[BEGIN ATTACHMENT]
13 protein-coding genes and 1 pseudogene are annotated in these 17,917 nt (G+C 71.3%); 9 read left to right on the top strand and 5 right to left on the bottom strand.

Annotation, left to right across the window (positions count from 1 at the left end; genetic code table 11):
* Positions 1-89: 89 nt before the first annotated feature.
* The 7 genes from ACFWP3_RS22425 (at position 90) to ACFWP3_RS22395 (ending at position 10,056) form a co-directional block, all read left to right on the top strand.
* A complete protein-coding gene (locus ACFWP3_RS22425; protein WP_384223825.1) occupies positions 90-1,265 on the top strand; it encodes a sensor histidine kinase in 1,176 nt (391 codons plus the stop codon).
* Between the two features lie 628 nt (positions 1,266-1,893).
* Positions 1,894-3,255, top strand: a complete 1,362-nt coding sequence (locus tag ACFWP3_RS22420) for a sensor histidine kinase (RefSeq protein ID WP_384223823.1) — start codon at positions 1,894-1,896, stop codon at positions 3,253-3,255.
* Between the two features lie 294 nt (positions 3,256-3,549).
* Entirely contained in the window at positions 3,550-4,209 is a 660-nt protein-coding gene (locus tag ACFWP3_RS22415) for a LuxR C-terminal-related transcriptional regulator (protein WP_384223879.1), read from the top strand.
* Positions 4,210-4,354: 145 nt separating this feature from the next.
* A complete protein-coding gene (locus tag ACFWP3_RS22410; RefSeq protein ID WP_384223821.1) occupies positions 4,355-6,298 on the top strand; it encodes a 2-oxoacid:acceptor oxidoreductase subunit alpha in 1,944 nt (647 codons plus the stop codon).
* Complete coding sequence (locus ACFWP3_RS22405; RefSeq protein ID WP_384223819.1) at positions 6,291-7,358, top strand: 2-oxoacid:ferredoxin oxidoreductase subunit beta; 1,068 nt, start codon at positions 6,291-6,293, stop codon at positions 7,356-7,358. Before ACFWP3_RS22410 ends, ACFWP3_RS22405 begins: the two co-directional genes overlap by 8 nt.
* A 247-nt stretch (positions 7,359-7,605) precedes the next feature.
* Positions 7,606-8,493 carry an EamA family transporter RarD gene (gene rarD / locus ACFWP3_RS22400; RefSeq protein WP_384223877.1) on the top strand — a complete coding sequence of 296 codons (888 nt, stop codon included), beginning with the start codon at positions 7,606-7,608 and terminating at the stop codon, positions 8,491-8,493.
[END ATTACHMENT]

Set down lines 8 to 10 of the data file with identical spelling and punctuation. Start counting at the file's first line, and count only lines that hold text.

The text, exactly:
* Between the two features lie 294 nt (positions 3,256-3,549).
* Entirely contained in the window at positions 3,550-4,209 is a 660-nt protein-coding gene (locus tag ACFWP3_RS22415) for a LuxR C-terminal-related transcriptional regulator (protein WP_384223879.1), read from the top strand.
* Positions 4,210-4,354: 145 nt separating this feature from the next.